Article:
Thursday, October 3, 2013
In 16 days, Paine College will take to the football field for the first time in 51 years.
The Lions program will feature some faces familiar to the CSRA as well. Most notable is former North Augusta star and 2009 Aiken Standard Offensive Player of the Year, Loranzo Hammonds.
Hammonds spent the last two seasons playing at Florida International before deciding to return closer to home.
“The reason I actually came back was because of my mom, who was having some health issues,” Hammonds said.
The atmosphere at Paine will be much different from what Hammonds has grown used to while playing in Miami. Not only is Paine a much smaller school, but football will be a club sport this season before joining the SIAC in Division II. This will be the third time head coach Gregory Ruffin has revived a college program. He brought football back at Shaw University in 2002 and Lincoln University in Missouri in 1999. Ruffin lead Shaw University to a 7-3 record in the first year, and he is hoping for similar success with the Lions.
“We’ve got some athletes. If you look out there, you see size and speed, so it’s going to be a pretty good first year of football here,” Ruffin said. “It’s really exciting for me because having done this before I know what it’s going to be like when the kids start to see some success.”
One of those athletic players is Hammonds. Ruffin said his quarterback has shown some good leadership and the ability to make plays.
“He’s not a talkative kid, but he’s going to be a guy who leads by example,” Ruffin said. “That’s the most important position to have settled when you’re starting out a program. It was big that we landed him.”
Hammonds spent the last two seasons at the Division-I level. He redshirted in 2011 and saw action in six games last season for the Panthers. He was mostly used as a running threat.
He attempted six passes over the course of the year. Ruffin, however, will be utilizing him in the pass game more often. The coach said that is one of the areas Hammonds has impressed him in. He also spoke highly of the 6-foot-1 quarterback’s ability to improvise.
Hammonds believes his time at FIU will help him make an immediate impact for the Lions.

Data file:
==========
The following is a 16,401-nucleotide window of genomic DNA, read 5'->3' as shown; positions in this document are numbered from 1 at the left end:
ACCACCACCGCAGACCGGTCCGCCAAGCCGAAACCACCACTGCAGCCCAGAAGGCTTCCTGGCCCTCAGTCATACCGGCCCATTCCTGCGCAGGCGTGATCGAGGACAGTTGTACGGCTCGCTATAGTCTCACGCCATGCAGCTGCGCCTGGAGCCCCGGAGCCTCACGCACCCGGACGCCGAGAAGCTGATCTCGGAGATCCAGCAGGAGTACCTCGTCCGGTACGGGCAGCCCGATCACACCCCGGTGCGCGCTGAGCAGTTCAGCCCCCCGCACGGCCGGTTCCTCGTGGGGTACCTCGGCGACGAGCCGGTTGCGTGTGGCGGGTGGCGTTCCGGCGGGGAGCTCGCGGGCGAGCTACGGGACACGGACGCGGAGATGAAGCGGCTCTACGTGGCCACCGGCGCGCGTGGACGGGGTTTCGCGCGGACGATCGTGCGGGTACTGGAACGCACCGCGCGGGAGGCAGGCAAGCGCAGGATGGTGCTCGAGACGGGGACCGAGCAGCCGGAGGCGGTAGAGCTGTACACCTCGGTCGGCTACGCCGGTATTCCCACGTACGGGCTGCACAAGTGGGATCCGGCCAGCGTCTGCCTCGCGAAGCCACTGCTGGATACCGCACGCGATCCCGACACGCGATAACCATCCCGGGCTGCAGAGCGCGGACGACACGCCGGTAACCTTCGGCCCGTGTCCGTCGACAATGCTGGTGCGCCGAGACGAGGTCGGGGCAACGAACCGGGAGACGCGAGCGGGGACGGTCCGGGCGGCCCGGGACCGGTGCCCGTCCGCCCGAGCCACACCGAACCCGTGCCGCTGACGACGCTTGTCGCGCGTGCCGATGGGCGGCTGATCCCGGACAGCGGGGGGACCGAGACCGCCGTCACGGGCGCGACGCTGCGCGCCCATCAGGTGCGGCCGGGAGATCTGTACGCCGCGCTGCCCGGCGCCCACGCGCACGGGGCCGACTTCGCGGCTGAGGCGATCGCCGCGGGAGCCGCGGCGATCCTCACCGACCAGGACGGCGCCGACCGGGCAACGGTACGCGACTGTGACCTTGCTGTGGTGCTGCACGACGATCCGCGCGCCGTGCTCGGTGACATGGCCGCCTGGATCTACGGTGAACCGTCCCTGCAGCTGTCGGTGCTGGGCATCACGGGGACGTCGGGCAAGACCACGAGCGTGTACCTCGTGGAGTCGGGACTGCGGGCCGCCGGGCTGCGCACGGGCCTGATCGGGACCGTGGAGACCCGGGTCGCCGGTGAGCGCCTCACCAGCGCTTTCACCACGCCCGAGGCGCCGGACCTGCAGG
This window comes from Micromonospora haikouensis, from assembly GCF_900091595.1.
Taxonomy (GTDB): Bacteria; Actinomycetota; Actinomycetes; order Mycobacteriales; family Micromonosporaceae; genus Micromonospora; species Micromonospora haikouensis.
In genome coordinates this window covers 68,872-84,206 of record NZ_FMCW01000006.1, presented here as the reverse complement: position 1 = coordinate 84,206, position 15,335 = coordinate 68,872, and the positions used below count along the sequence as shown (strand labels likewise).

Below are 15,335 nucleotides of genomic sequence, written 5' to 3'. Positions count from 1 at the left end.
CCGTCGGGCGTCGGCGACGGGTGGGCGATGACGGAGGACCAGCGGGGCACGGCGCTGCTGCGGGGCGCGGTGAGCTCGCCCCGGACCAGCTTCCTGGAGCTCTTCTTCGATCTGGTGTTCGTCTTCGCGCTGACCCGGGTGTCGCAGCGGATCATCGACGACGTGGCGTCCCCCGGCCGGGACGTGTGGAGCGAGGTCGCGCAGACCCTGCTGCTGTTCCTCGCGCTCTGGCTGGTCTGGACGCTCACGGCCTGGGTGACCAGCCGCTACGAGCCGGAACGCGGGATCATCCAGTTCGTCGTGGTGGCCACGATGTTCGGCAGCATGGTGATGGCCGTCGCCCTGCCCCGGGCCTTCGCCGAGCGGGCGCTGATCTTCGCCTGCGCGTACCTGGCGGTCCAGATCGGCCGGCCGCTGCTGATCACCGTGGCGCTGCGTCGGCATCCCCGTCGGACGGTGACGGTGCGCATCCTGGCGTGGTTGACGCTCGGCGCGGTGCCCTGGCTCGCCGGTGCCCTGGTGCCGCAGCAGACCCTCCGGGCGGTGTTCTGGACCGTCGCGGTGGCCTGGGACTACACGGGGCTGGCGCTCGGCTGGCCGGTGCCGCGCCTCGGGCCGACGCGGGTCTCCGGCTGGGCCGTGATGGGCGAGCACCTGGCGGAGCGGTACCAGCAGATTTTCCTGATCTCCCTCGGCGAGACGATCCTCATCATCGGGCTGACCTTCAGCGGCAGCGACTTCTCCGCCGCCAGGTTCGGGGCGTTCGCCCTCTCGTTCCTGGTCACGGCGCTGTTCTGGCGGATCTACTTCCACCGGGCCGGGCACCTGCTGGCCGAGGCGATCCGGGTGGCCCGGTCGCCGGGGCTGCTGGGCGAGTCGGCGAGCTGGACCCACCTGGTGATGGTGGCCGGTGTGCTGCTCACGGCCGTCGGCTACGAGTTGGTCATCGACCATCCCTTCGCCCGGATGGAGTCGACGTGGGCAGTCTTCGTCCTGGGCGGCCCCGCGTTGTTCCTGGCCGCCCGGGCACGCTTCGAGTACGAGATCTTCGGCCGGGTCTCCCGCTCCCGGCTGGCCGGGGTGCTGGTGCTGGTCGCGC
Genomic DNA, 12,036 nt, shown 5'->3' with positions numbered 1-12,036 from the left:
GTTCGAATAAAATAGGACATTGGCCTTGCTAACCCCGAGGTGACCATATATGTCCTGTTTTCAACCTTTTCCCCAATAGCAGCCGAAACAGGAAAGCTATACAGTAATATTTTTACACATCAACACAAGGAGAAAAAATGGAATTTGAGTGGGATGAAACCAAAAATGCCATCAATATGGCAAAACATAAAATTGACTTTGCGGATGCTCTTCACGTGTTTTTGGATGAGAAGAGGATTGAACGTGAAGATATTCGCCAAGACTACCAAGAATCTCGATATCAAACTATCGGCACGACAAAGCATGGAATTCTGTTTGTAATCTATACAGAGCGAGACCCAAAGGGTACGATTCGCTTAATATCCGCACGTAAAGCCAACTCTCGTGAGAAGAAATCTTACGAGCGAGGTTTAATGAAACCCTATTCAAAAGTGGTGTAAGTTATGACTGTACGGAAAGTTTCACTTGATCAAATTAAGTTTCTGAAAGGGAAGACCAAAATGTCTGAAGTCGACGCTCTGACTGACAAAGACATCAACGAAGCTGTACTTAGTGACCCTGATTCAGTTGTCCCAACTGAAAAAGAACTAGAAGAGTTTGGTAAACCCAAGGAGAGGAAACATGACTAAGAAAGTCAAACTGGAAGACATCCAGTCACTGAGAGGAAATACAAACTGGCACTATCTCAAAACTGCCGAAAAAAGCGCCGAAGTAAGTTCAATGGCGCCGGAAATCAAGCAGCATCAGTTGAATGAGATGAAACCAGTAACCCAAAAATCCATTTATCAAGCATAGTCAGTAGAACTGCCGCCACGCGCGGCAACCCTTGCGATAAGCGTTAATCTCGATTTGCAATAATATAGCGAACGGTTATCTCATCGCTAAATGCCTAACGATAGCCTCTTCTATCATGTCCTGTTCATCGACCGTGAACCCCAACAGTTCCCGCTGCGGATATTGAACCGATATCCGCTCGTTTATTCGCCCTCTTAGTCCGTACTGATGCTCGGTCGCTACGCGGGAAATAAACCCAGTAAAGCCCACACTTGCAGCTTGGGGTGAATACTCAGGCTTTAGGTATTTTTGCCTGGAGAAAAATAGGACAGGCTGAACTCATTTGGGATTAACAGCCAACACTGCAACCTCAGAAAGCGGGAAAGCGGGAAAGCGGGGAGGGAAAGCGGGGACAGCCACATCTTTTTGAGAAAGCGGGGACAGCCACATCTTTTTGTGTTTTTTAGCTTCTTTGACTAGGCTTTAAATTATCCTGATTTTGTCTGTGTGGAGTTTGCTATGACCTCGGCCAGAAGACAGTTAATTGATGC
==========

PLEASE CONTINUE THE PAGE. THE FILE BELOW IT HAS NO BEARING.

“I thing the time in Miami really helped me improve my reads,” Hammonds said. “My ball’s coming out a little bit faster. I feel like I also got faster.”
One of the players Hammonds will be throwing to this season is another local product.
Ty Brooks, who was also an All-Aiken Standard selection, is on the roster at receiver, and his brother Hykeem is a defensive back for the Lions. The siblings both see the team as a fresh opportunity to play the game they love.
“It’s a fresh start,” Hakeem said. “It’s basically another chance since I didn’t do what I was supposed to as a student athlete in high school. It’s good to get a chance to show off my talents.”
“I’m just trying to take advantage of being at the next level,” Ty added. “Its more work, big players, faster players, but I like the challenge.”
The most exciting thing for Hammonds is the opportunity for his mom to see him play. She didn’t get a chance to see him play in while he was at FIU, and he is looking forward to the added fan support in the stands at Lucy C. Laney Stadium, where the Lions will play their games. He even said it may help him play better. As for any added pressure from being such a high profile player at a smaller program, Hammonds said he doesn’t feel it will affect him any.
“I know there hasn’t been any football around here for a while, so I guess there will be a lot of attention on me and the team,” Hammonds said. “I don’t feel any pressure. I’ve been playing this game since I was 5, and it hasn’t changed a bit. Football is football no matter where you play it at.”
Eric Russell covers sports for the Aiken Standard. He graduated from USC Aiken in 2012 with a degree in communications.
The North Augusta Star is pleased to offer readers the enhanced ability to comment on stories. We expect our readers to engage in lively, yet civil discourse. We do not edit user submitted statements and we cannot promise that readers will not occasionally find offensive or inaccurate comments posted in the comments area. Responsibility for the statements posted lies with the person submitting the comment, not The North Augusta Star.